Open mike 30/01/2023

Written By: - Date published: 6:00 am, January 30th, 2023 - 84 comments
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Open mike is your post.

For announcements, general discussion, whatever you choose.

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Step up to the mike …

84 comments on “Open mike 30/01/2023 ”

  1. AB 1

    Hooton has a talent for installing duds – Muller, now Brown. He's the tradie from hell.

    • bwaghorn 1.1

      hooton is working for a deep left conspiracy outfit,(could tell you thier name but…) who's roll is to destroy the right-wing, johnkey told me.

      • Shanreagh 1.1.1

        I believe you. I am sure that 1000s wouldn't though.

        But that is Ok as not everybody can be right can they?


  2. Reality 2

    Could it be that he can control them from the back room? Power behind the throne?

    • woodart 2.1

      power behind the throne is comonly called the cistern. hooten should really be in the throne, along with many of his mates.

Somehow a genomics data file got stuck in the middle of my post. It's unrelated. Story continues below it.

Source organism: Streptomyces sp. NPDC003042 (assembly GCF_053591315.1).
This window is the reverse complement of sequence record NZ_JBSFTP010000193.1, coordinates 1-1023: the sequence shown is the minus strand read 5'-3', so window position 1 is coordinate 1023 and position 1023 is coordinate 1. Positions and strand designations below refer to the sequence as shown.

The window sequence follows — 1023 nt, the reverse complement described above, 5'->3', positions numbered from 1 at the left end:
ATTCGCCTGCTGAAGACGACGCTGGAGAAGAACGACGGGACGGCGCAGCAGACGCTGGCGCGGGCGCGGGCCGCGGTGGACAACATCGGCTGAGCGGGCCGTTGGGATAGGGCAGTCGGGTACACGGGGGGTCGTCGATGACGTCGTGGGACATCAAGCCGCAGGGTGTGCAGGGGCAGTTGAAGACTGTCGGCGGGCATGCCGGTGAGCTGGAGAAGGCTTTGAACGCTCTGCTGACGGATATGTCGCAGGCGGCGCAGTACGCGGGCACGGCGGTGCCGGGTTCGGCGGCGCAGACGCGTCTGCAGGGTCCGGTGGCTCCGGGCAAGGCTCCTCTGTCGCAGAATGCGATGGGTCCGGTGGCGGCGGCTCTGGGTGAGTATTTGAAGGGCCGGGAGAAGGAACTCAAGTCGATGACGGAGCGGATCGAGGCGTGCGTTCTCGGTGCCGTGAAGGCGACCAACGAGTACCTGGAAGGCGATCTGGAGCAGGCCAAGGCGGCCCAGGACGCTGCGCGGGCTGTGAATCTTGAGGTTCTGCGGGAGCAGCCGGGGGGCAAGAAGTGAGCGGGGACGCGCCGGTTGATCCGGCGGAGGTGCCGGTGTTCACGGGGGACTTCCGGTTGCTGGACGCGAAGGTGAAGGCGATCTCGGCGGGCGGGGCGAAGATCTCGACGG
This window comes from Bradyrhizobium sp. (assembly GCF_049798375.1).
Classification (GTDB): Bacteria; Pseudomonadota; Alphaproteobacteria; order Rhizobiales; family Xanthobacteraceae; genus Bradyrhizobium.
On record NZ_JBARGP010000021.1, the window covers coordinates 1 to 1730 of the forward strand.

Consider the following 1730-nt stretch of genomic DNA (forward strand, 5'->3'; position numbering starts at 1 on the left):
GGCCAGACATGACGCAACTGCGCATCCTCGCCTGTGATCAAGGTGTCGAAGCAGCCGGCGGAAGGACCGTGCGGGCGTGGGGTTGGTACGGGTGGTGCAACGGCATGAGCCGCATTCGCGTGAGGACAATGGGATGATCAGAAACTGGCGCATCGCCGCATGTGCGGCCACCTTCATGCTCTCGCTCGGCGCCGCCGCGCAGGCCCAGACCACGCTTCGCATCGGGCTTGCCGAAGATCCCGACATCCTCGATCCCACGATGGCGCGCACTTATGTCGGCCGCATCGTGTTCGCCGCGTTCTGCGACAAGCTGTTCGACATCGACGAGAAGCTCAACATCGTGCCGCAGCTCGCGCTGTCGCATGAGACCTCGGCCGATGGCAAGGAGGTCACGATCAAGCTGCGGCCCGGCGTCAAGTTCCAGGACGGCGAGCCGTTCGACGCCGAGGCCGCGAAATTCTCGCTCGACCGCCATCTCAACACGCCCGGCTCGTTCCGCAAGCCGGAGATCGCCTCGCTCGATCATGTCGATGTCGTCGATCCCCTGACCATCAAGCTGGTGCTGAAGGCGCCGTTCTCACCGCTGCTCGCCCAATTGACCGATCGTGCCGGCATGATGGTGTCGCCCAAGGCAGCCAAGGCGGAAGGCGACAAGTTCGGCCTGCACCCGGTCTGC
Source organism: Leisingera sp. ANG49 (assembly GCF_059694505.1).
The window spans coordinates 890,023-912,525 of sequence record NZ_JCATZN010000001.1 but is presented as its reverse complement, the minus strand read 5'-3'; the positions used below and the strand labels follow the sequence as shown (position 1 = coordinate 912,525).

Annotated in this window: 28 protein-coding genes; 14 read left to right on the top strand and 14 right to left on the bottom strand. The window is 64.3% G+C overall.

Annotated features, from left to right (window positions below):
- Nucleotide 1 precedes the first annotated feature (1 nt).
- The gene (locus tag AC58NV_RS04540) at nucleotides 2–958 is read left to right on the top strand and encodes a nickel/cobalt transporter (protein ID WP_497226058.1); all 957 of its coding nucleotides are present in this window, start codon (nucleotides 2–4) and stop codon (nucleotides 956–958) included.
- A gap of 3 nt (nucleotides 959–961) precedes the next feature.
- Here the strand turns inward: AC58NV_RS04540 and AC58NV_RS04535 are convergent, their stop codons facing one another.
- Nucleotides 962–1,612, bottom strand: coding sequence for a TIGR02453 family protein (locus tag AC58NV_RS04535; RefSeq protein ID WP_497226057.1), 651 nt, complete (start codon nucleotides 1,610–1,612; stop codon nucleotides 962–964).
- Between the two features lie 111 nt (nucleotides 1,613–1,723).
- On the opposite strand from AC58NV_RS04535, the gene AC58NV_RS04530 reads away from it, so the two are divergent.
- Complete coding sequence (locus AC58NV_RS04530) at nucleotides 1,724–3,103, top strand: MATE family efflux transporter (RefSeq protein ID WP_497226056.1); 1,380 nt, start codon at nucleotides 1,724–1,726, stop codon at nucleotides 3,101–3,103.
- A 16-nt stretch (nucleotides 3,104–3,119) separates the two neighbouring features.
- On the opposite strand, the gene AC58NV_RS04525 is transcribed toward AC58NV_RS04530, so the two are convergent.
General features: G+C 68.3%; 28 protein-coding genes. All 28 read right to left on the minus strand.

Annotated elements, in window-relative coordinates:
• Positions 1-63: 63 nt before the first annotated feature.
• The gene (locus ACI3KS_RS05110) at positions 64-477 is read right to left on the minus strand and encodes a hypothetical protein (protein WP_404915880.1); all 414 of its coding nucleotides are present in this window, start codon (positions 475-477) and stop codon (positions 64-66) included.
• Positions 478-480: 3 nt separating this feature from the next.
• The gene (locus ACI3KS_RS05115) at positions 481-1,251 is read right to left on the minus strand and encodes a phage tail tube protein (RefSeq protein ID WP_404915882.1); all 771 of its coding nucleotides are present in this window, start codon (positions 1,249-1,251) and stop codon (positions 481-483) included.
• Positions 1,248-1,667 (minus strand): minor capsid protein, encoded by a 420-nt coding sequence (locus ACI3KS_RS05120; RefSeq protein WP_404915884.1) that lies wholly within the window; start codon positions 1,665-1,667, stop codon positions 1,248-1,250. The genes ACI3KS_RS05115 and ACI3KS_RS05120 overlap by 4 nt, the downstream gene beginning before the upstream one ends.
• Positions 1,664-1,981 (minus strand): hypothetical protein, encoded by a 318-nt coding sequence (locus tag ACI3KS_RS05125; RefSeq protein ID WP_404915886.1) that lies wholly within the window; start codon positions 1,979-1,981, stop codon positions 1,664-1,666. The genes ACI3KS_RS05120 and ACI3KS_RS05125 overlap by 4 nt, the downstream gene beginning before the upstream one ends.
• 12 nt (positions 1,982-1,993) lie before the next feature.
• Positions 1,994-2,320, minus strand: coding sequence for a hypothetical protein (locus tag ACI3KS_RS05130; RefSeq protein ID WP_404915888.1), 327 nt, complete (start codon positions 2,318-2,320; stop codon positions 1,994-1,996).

3. Visubversa 3

    Forget the "Trans Genocide" rhetoric.

    “Every murder is devastating for those who know the victim. But during the ten-year period between 2013-2022 only four homicides of trans people were recorded in the UK, once reporting errors were corrected. During the same period, 7,118 homicides were recorded in the UK, combining data for England and Wales, Scotland and Northern Ireland. This suggests that murders of trans people were a tiny fraction of all murders, 0.056 per cent. This is around an order of magnitude lower than the Census estimate of the proportion of trans people in the population at 0.58 per cent. In other words, trans people were greatly underrepresented among homicide victims. Thanks to the Census, trans people can have confidence that they may safely ignore alarmist rhetoric encouraging them to fear for their lives.”

    • weka 3.1